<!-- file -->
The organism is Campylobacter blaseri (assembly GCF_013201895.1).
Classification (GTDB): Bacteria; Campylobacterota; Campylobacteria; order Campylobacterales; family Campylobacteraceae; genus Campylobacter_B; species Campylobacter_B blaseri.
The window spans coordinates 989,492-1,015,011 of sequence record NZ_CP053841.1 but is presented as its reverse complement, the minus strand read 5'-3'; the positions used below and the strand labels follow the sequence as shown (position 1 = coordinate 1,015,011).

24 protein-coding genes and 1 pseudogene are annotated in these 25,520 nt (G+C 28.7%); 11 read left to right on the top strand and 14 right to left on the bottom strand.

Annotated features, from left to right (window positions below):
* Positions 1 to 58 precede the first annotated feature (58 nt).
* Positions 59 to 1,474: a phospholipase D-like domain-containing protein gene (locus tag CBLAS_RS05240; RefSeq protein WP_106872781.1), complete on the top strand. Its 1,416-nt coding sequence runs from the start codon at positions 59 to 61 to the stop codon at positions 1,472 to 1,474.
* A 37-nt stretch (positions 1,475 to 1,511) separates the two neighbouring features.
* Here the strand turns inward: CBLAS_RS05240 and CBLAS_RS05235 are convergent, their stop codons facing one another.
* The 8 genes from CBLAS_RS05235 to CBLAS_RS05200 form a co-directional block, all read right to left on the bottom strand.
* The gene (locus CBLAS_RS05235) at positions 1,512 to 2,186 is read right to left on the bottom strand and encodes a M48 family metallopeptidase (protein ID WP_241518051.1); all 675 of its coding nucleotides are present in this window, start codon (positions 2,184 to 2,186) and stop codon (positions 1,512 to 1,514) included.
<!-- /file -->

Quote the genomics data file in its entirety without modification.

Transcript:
The organism is Campylobacter blaseri (assembly GCF_013201895.1).
Classification (GTDB): Bacteria; Campylobacterota; Campylobacteria; order Campylobacterales; family Campylobacteraceae; genus Campylobacter_B; species Campylobacter_B blaseri.
The window spans coordinates 989,492-1,015,011 of sequence record NZ_CP053841.1 but is presented as its reverse complement, the minus strand read 5'-3'; the positions used below and the strand labels follow the sequence as shown (position 1 = coordinate 1,015,011).

24 protein-coding genes and 1 pseudogene are annotated in these 25,520 nt (G+C 28.7%); 11 read left to right on the top strand and 14 right to left on the bottom strand.

Annotated features, from left to right (window positions below):
* Positions 1 to 58 precede the first annotated feature (58 nt).
* Positions 59 to 1,474: a phospholipase D-like domain-containing protein gene (locus tag CBLAS_RS05240; RefSeq protein WP_106872781.1), complete on the top strand. Its 1,416-nt coding sequence runs from the start codon at positions 59 to 61 to the stop codon at positions 1,472 to 1,474.
* A 37-nt stretch (positions 1,475 to 1,511) separates the two neighbouring features.
* Here the strand turns inward: CBLAS_RS05240 and CBLAS_RS05235 are convergent, their stop codons facing one another.
* The 8 genes from CBLAS_RS05235 to CBLAS_RS05200 form a co-directional block, all read right to left on the bottom strand.
* The gene (locus CBLAS_RS05235) at positions 1,512 to 2,186 is read right to left on the bottom strand and encodes a M48 family metallopeptidase (protein ID WP_241518051.1); all 675 of its coding nucleotides are present in this window, start codon (positions 2,184 to 2,186) and stop codon (positions 1,512 to 1,514) included.